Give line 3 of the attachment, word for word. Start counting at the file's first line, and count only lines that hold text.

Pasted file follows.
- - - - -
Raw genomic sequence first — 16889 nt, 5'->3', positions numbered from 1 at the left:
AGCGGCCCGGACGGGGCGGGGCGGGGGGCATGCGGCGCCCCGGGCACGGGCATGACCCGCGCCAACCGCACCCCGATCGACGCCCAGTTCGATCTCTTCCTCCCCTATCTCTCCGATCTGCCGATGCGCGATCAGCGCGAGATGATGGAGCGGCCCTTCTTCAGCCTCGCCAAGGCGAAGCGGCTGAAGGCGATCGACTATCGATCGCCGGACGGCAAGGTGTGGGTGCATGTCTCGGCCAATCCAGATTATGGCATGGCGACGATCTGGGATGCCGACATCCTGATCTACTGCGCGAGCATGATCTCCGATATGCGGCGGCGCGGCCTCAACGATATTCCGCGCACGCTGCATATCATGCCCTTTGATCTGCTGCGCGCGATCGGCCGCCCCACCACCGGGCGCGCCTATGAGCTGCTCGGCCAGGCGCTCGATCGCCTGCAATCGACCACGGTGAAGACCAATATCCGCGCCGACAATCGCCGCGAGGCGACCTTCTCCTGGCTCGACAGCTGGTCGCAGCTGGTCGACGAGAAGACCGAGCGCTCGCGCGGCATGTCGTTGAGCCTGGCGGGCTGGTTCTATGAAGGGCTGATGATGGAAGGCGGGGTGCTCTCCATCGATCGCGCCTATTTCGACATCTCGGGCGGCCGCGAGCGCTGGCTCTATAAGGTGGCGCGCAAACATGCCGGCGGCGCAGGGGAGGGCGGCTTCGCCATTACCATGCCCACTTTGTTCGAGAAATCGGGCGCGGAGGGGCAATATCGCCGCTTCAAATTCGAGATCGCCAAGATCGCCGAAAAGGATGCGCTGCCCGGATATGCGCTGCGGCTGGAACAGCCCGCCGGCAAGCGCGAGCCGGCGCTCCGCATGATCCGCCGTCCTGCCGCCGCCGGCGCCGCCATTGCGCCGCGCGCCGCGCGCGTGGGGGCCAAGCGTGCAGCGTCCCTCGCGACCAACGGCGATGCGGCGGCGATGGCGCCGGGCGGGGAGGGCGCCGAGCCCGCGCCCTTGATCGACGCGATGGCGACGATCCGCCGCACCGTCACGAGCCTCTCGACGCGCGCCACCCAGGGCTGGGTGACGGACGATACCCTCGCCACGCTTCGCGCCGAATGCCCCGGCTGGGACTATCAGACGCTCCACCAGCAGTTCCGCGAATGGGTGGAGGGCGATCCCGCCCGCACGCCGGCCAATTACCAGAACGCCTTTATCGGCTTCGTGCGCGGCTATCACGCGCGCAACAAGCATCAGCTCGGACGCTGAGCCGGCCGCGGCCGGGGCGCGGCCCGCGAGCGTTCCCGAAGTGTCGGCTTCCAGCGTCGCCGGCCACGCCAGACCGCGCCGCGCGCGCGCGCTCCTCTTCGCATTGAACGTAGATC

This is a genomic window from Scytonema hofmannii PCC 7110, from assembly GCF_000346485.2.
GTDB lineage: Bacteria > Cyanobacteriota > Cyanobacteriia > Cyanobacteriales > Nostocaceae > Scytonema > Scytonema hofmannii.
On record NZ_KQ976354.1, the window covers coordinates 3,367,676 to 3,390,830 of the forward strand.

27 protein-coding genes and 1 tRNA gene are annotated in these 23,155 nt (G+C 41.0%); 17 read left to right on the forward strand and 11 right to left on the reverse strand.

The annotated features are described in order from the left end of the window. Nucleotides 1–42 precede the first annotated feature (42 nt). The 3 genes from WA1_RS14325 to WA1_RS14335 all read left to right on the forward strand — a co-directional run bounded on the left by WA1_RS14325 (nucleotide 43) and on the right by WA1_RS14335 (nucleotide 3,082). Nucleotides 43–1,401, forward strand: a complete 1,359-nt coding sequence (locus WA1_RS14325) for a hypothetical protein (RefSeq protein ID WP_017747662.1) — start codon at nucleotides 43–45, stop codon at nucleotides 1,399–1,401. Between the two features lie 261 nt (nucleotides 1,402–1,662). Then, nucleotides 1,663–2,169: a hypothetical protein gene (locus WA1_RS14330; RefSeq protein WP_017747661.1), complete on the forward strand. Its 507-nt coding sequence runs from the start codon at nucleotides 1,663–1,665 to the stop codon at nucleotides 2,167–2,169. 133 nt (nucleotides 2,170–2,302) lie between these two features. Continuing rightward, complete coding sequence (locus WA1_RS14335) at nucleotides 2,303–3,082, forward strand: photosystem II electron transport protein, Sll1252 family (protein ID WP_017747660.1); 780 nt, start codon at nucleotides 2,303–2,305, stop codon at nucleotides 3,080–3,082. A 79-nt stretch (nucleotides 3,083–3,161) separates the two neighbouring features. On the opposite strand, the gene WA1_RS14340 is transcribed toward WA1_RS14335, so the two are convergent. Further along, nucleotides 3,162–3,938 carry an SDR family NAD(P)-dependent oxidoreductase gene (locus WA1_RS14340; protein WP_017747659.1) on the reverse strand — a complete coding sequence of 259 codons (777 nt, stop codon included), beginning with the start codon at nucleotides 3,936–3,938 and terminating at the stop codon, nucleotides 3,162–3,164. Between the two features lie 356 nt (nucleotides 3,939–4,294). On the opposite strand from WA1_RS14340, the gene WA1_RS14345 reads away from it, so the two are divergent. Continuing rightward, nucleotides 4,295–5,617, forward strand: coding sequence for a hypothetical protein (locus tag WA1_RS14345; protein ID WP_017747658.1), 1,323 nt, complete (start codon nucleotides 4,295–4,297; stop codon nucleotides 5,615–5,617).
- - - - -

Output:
This is a genomic window from Scytonema hofmannii PCC 7110, from assembly GCF_000346485.2.